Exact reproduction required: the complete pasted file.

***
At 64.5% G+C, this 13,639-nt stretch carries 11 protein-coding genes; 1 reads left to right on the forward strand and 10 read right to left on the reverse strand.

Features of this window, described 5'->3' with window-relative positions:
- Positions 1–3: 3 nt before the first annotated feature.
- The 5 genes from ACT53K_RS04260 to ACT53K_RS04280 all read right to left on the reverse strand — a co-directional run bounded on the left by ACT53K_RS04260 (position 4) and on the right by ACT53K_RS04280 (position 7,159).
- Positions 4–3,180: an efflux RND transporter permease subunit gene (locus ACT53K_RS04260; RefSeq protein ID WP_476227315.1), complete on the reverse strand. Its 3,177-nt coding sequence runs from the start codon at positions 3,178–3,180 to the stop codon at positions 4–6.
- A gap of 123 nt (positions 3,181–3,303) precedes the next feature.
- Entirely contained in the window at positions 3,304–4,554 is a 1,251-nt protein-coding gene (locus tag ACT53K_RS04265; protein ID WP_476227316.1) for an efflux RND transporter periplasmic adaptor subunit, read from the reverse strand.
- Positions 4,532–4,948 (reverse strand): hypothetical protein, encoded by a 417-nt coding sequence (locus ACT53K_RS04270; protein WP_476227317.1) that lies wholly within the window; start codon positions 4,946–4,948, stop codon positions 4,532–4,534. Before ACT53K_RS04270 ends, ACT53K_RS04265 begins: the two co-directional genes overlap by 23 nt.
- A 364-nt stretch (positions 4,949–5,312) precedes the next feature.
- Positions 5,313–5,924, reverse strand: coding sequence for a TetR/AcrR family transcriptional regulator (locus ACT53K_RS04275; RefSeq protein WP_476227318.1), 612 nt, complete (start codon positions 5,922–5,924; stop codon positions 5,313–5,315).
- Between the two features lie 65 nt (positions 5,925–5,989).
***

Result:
At 64.5% G+C, this 13,639-nt stretch carries 11 protein-coding genes; 1 reads left to right on the forward strand and 10 read right to left on the reverse strand.

Features of this window, described 5'->3' with window-relative positions:
- Positions 1–3: 3 nt before the first annotated feature.
- The 5 genes from ACT53K_RS04260 to ACT53K_RS04280 all read right to left on the reverse strand — a co-directional run bounded on the left by ACT53K_RS04260 (position 4) and on the right by ACT53K_RS04280 (position 7,159).
- Positions 4–3,180: an efflux RND transporter permease subunit gene (locus ACT53K_RS04260; RefSeq protein ID WP_476227315.1), complete on the reverse strand. Its 3,177-nt coding sequence runs from the start codon at positions 3,178–3,180 to the stop codon at positions 4–6.
- A gap of 123 nt (positions 3,181–3,303) precedes the next feature.
- Entirely contained in the window at positions 3,304–4,554 is a 1,251-nt protein-coding gene (locus tag ACT53K_RS04265; protein ID WP_476227316.1) for an efflux RND transporter periplasmic adaptor subunit, read from the reverse strand.
- Positions 4,532–4,948 (reverse strand): hypothetical protein, encoded by a 417-nt coding sequence (locus ACT53K_RS04270; protein WP_476227317.1) that lies wholly within the window; start codon positions 4,946–4,948, stop codon positions 4,532–4,534. Before ACT53K_RS04270 ends, ACT53K_RS04265 begins: the two co-directional genes overlap by 23 nt.
- A 364-nt stretch (positions 4,949–5,312) precedes the next feature.
- Positions 5,313–5,924, reverse strand: coding sequence for a TetR/AcrR family transcriptional regulator (locus ACT53K_RS04275; RefSeq protein WP_476227318.1), 612 nt, complete (start codon positions 5,922–5,924; stop codon positions 5,313–5,315).
- Between the two features lie 65 nt (positions 5,925–5,989).